Television game shows in the U.S. have been part of the television phenomenon since 1940. They come in different forms and premises: Some are based on dating, singles, couples, newlyweds, brain teasers, comedy, and drama. The genre evolves with each generation, creating unusual—and sometimes controversial—programs.
Still today, game shows provide opportunities for contestants and viewers alike to compete for money and prizes by providing answers to questions or questions for the answers. Let’s take a trip through the realm of quiz giveaway shows.
Studs was one of the most-viewed TV game show in the 90s with an average of 3 million viewers at night. Hosted by dating specilaist Mark DeCarlos, Studs was a (brief) phenomenon when it became syndicated on Fox affiliates. The show involved two male contestants who go on separate, one-on-one dates with each one of three female contestants. At the taping of the show, each man guessed which female contestant said one of three answers, usually a double entendre. The man who is chosen as the "stud" over the other man qualifies for another date. The sexually suggestive talk was totally scripted, making this provocative program the precursor for the heated and scandalous ones to come in later years.
Match Game (1962-present)
Match Game was an exciting game show from the ‘60s, ‘70s, and all the way through today that went through multiple incarnations on different networks and in syndication. Hosts included Gene Rayburn (1962-1982), Ross Shafer (1990-1991), Michael Burger (1998-1999), Ricki Lake (2006), and award-winning actor Alec Baldwin, who fronts the 2016 revival that still airs today.
Each week the show featured contestants vying to win $25,000 as they try to match the answers of six celebrities in a fill-in-the blank game loaded with double entendres. The show was a big hit when it debuted on NBC. The producers revived Match Game after its original run in 1973, and it ran until 1983, earning numerous accolades along the way. Favorite celebrity panelists often seen on the set included Vicki Lawrence, Charles Nelson Riley, Brett Somers, Richard Dawson, and Betty White.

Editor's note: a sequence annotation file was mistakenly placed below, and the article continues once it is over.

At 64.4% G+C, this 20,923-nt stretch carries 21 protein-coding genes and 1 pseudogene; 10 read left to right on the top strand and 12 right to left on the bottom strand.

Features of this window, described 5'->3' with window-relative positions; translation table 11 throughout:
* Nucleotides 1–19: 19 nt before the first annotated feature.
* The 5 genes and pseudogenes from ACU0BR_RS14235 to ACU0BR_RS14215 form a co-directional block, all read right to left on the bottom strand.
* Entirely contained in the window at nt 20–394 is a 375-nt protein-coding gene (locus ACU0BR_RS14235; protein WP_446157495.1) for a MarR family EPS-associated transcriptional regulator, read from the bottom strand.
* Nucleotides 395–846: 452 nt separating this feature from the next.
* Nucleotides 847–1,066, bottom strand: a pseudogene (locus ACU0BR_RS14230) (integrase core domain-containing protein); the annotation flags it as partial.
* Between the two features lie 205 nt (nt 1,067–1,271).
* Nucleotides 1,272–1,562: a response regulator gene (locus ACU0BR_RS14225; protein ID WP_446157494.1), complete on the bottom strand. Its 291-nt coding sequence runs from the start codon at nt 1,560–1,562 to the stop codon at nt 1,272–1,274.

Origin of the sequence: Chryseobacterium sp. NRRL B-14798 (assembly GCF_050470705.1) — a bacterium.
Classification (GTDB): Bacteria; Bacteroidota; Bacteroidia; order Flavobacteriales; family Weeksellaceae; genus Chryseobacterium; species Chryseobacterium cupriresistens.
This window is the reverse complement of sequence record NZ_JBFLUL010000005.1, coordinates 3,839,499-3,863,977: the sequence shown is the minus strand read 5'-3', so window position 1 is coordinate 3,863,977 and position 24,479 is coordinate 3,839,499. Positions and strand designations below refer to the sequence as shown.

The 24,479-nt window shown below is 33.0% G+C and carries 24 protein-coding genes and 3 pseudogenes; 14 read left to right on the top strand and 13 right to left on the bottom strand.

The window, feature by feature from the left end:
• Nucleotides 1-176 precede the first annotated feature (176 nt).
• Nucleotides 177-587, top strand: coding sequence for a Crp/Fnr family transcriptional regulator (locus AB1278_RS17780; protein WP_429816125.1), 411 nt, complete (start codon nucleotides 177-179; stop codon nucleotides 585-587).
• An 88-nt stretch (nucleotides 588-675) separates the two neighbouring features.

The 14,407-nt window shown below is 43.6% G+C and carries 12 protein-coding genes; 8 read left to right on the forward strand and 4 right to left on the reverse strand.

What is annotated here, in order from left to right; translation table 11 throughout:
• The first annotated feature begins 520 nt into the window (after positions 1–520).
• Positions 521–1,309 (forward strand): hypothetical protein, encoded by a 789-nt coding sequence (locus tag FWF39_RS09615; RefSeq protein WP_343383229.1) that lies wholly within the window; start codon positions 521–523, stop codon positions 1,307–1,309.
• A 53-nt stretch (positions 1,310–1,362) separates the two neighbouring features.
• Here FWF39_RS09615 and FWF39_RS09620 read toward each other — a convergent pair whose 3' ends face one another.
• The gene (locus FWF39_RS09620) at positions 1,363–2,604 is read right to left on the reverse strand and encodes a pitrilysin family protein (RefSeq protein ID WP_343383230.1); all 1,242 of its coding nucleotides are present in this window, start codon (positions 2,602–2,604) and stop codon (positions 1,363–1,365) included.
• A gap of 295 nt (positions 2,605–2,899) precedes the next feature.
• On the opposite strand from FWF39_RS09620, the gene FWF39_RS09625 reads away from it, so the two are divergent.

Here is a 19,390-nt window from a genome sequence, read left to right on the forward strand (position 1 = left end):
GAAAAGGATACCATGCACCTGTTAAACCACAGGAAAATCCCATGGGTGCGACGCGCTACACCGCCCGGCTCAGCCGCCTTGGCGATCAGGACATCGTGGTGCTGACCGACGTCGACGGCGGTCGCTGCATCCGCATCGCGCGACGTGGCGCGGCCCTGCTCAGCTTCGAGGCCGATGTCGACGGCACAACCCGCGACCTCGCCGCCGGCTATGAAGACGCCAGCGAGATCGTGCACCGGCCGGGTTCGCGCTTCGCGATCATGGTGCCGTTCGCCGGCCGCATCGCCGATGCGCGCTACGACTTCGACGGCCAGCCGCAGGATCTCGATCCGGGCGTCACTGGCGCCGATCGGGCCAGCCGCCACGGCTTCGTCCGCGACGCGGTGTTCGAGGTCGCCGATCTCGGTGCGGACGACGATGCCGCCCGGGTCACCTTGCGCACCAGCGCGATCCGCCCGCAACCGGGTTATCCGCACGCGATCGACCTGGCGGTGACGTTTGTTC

Singled Out (1995-1998)
Among the most '90s programs to have ever aired, Singled Out was a TV dating game show that ran from 1995 to 1998 on MTV, hosted by Jenny McCarthy and Chris Hardwick. The game featured 50 single men and 50 single ladies. Each of the men competed to have a date with one of the women, and vice versa. After several rounds, a winner emerged from both genders and they went on a sponsored date.
What Would You Do? (1991-1993)
Not all great game shows were for adults. What Would You Do? was a children's TV game show hosted by Marc Summers that aired on Nickelodeon from 1991 to 1993. Various unusual scenarios were filmed with children or families. During the show the segment would stop before the conclusion, and the audience was asked, “What would you do?” The audience voted on potential outcomes, the results were tallied, and the tape played to its conclusion. Sometimes guest stars appeared and performed messy stunts or gross tricks to amaze the audience.
The Price is Right (1956-present)
Maybe you didn't forget about this one, but no matter what type of list, it wouldn’t be complete without mentioning The Price is Right. This iconic TV game show is the longest-running program in network and syndication TV. It debuted in 1956 with host Bill Cullen, but when Bob Barker became the host in 1972, the show truly gained its legendary status. Barker hosted for more than 30 years, until 2007 when Drew Carey took over the reins.
Several generations grew up watching the The Price is Right and continue to be armchair fans, aspire to be in the audience, or be actual contestants. The show involves choosing contestants randomly from the audience, who bid on the prices of various merchandise. The winner is invited on stage to play games and spin a wheel to earn different prizes, culminating with the grand finale, better known as the Showcase Showdown. The top two contestants try to win the prize-stuffed showcase by guessing the total price of the merchandise.